5. Brodney Pool will be a difference-maker in the secondary: With names like Santonio Holmes, Jason Taylor, Tomlinson and Cromartie becoming Jets, one of the more overlooked offseason acquisitions was Pool, a safety the Cleveland Browns gave up on because of concussion issues. The Jets determined that was a misdiagnosis, that his problem actually was migraines. With proper treatment, the club is confident it has found a versatile gem to replace Kerry Rhodes. In just 11 games last year, Pool had four interceptions (tied for the team lead), 10 pass breakups and a sack.
-- Tim Graham, ESPN.com
Scouts Inc.'s Fabulous Five
Scouts Inc. has evaluated and graded more than 2,500 NFL players heading into the season, giving Insiders a leg up on the competition with exclusive grades and scouting reports.
|TOP FIVE PLAYERS||ANALYSIS|
1. Darrelle Revis
5-11 | 198
|(Grade: 93) He has excellent quickness, balance and burst to play in man coverage.|
2. Nick Mangold
6-4 | 305
|(91) He's a smart, competitive player with toughness, awareness and foot quickness.|
3. Kris Jenkins
6-4 | 360
|(86) Jenkins plays with power and strength. He can locate the ball in traffic with good block recognition.|
4. David Harris
6-2 | 245
|(81) Harris has size and athletic skills. He's a competitive player with toughness.|
5. Antonio Cromartie
6-2 | 203
|(80) He has the size and speed to be a shut-down CB in the league and can make plays on the ball like few other players.|
|Grading scale: Elite (90-100), outstanding (80-89), solid starter (75-79), good starter (70-74)|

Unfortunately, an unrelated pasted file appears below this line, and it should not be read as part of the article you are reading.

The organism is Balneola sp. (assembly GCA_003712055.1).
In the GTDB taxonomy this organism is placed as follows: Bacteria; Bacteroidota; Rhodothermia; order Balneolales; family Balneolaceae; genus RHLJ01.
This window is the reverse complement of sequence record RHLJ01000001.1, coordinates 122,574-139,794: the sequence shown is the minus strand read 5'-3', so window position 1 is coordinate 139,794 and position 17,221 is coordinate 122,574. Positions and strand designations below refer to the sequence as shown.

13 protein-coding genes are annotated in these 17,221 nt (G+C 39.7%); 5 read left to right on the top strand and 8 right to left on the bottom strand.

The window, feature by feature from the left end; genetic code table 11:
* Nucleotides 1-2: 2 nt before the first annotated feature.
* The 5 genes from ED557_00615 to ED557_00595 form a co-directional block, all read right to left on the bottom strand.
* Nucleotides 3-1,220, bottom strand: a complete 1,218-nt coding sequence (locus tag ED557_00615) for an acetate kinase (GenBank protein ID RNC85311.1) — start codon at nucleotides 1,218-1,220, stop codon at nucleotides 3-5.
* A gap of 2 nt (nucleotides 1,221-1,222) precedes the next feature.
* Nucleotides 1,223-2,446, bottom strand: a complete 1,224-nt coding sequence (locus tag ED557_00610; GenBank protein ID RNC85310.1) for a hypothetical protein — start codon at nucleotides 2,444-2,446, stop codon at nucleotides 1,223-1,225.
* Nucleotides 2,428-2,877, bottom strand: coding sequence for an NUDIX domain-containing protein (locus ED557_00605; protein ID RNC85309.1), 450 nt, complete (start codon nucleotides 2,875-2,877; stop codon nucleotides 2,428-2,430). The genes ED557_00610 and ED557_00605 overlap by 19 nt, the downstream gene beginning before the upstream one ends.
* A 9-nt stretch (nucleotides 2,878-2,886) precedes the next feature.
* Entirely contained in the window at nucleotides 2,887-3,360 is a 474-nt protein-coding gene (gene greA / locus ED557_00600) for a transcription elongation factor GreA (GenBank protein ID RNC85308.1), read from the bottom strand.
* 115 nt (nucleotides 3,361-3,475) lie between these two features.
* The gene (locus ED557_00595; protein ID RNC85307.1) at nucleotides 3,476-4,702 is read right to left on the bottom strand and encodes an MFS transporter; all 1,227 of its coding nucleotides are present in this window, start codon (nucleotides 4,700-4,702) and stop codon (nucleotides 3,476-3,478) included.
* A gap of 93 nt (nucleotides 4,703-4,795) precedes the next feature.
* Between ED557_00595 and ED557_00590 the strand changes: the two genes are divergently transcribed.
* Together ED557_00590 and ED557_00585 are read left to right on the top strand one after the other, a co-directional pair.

Draft Class Watch
John Conner: The Terminator is ready.
Summary: For the fourth straight year, the Jets had a modest draft in terms of selections, but they've generally done an effective job of making those picks count. First-round cornerback Kyle Wilson was designated the starting nickel back the day he was drafted. Second-rounder Vladimir Ducasse allowed the Jets to release left guard Alan Faneca. Fourth-round running back Joe McKnight provides backfield depth. Fifth-round fullback John Conner has been a star of training camp.
What to expect: All of them should contribute in 2010. Wilson's role will depend on Darrelle Revis' holdout. At the least, Wilson will be the nickel corner and maybe return punts. If the Revis dispute drags into the regular season, then Wilson will be in the starting lineup opposite Antonio Cromartie. Ducasse has been a mild disappointment. His NFL transition hasn't been smooth, giving sophomore Matt Slauson the edge in getting the gig. Conner has pushed esteemed veteran Tony Richardson and will force the Jets to keep two fullbacks, a rarity.
Wild card: McKnight has had trouble acclimating to the NFL game. He showed up for offseason workouts woefully out of shape and has seemed lost through training camp, frustrating coaches with his inability to pick up the nuances. Then he rips off a nice run or punt return to remind everybody why the Jets drafted him.
-- Tim Graham, ESPN.com